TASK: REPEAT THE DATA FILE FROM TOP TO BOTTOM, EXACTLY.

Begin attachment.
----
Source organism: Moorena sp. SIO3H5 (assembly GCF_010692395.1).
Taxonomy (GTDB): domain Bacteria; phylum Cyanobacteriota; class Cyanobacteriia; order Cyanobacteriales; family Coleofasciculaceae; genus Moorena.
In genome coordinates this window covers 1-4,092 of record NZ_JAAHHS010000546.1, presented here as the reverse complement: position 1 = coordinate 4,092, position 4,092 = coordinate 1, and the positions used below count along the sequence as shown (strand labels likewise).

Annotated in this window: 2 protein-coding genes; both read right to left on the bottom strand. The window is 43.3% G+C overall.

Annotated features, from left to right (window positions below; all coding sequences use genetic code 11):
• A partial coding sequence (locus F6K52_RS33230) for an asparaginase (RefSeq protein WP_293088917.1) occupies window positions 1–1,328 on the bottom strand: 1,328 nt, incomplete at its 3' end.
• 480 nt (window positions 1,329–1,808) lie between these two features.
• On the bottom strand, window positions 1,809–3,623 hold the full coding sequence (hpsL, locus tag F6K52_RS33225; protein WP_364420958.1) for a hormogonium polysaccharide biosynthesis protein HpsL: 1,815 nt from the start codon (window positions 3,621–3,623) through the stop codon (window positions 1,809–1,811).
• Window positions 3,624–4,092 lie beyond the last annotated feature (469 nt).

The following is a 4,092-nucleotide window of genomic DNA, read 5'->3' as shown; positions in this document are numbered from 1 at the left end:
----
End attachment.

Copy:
Source organism: Moorena sp. SIO3H5 (assembly GCF_010692395.1).
Taxonomy (GTDB): domain Bacteria; phylum Cyanobacteriota; class Cyanobacteriia; order Cyanobacteriales; family Coleofasciculaceae; genus Moorena.
In genome coordinates this window covers 1-4,092 of record NZ_JAAHHS010000546.1, presented here as the reverse complement: position 1 = coordinate 4,092, position 4,092 = coordinate 1, and the positions used below count along the sequence as shown (strand labels likewise).

Annotated in this window: 2 protein-coding genes; both read right to left on the bottom strand. The window is 43.3% G+C overall.

Annotated features, from left to right (window positions below; all coding sequences use genetic code 11):
• A partial coding sequence (locus F6K52_RS33230) for an asparaginase (RefSeq protein WP_293088917.1) occupies window positions 1–1,328 on the bottom strand: 1,328 nt, incomplete at its 3' end.
• 480 nt (window positions 1,329–1,808) lie between these two features.
• On the bottom strand, window positions 1,809–3,623 hold the full coding sequence (hpsL, locus tag F6K52_RS33225; protein WP_364420958.1) for a hormogonium polysaccharide biosynthesis protein HpsL: 1,815 nt from the start codon (window positions 3,621–3,623) through the stop codon (window positions 1,809–1,811).
• Window positions 3,624–4,092 lie beyond the last annotated feature (469 nt).

The following is a 4,092-nucleotide window of genomic DNA, read 5'->3' as shown; positions in this document are numbered from 1 at the left end: